First Read For March 7
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First Read For March 7

Israeli baseball team wins; Old Jewish document to return to Mexico; Israel bars boycotters; Waze protection for threatened animals.

Pitcher Josh Zeid celebrates Israel’s win against South Korea in the World Baseball Classic in Seoul, South Korea, March 6, 2017. Getty Images
Pitcher Josh Zeid celebrates Israel’s win against South Korea in the World Baseball Classic in Seoul, South Korea, March 6, 2017. Getty Images

Another win for Israel in baseball tournament

2-0.

That is the record of the Israeli team in the World Baseball Classic after two games.

Following a 2-1 victory over South Korea in Seoul on Monday, the Israelis on Tuesday beat Chinese Taipei 15-7.

Israel, which faces the Netherlands on Thursday, “looks set” to qualify for the final round of eight teams, JTA reports.

Knesset members: Bring Ethiopia’s Jews home

Four Knesset members who returned Monday from a visit to two cities in Ethiopia where many residents with Jewish roots live said they intend to increase pressure on the government to speed up the aliyah of the remaining members of the country’s Jewish community.

The Jerusalem Post reports that Deputy Knesset Speaker Hilik Bar described the “shocking” conditions he witnessed in Gondar and Addis Ababa, where some 9,000 so-called Falash Mura suffer from a lack of food and medicine, and receive no assistance from the Israeli government.

“Israel is ignoring and not fulfilling the government decision, from November 2015, to bring all those waiting to Israel, and from August 2016, to bring 1,300 by the end of that year,” Bar said. Only 63 Ethiopian immigrants were brought to Israel last year.

Centuries-old Jewish document to return to Mexico

What is believed to be the oldest Jewish document of the New World will be returned to Mexico this month, more than seven decades after it disappeared, The Guardian reports.

The document, a 1595 autobiography of Spanish-born Luis de Carvajal, who was put on trial during the 16th-century Inquisition in Mexico on suspicion of being a “converso” Jew, in Spain’s colony of Mexico, disappeared from Mexico’s national museum 75 years ago and resurfaced at auctions in 2015 and 2016. It was subsequently lent to the museum of the New York Historical Society by the Mexican government.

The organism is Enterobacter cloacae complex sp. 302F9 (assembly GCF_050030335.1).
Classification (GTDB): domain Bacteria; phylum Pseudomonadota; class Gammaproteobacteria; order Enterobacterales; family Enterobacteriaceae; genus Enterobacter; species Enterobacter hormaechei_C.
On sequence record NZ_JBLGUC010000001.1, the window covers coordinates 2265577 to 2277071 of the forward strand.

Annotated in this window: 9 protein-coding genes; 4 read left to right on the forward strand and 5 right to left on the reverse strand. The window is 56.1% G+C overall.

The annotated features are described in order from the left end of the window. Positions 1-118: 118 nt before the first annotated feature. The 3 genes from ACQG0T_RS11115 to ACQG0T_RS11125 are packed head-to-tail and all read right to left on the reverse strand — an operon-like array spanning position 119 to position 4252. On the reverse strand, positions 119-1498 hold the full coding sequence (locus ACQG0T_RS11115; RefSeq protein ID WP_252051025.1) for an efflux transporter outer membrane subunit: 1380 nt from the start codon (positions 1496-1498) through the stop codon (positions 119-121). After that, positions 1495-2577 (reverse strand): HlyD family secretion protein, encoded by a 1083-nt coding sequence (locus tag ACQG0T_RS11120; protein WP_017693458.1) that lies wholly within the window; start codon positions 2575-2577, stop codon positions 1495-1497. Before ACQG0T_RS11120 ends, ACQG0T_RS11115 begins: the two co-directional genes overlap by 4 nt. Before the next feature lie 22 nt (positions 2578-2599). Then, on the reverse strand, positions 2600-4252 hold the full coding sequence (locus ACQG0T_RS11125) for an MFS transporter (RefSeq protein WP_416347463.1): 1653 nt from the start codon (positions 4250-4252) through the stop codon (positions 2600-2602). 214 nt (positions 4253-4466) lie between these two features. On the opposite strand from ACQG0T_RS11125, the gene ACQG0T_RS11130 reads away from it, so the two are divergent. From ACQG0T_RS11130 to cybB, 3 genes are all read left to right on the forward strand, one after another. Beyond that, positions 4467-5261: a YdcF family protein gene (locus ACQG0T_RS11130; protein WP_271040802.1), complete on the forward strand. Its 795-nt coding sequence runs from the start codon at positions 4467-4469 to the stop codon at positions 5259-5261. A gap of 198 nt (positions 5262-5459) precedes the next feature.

Spanish-born de Carvajal was put on trial during the 16th-century Inquisition in Mexico, suspected of being a Jew. According to Swann Galleries in New York, where the manuscript was on sale last June, Carvajal gave in under torture and was burned at the stake in 1596.

The manuscript will return to Mexico’s Museum of Memory and Tolerance after its exhibition in Manhattan.

Israel bars boycotters

Israel has enacted a law that bans entry to foreigners who publicly call for boycotting the Jewish state or its settlements, JTA reports. The Knesset passed the law by a vote of 46-28 on Monday.

The ban applies to any foreigner “who knowingly issues a public call for boycotting Israel that, given the content of the call and the circumstances in which it was issued, has a reasonable possibility of leading to the imposition of a boycott – if the issuer was aware of this possibility.” It includes those who urge boycotting areas under Israeli control, such as the West Bank settlements.

New Waze to protect animals in Israel

In honor of UN World Wildlife Day last week, the Society for the Protection of Nature in Israel and Waze  launched a new venture aimed at reducing the number of wild animals that are run over on Israel’s roads annually, according to the israel21c.org website.

The number of animals losing their lives on the country’s roads has climbed into the thousands in recent years

The new campaign calls on Israeli drivers to use Waze, the world’s largest community-based traffic and navigation app, to report sightings of wild animals run over in open spaces and outside urban areas. The reports will be used to map the roads that are most dangerous to wild animals and provide the data required for creating safe

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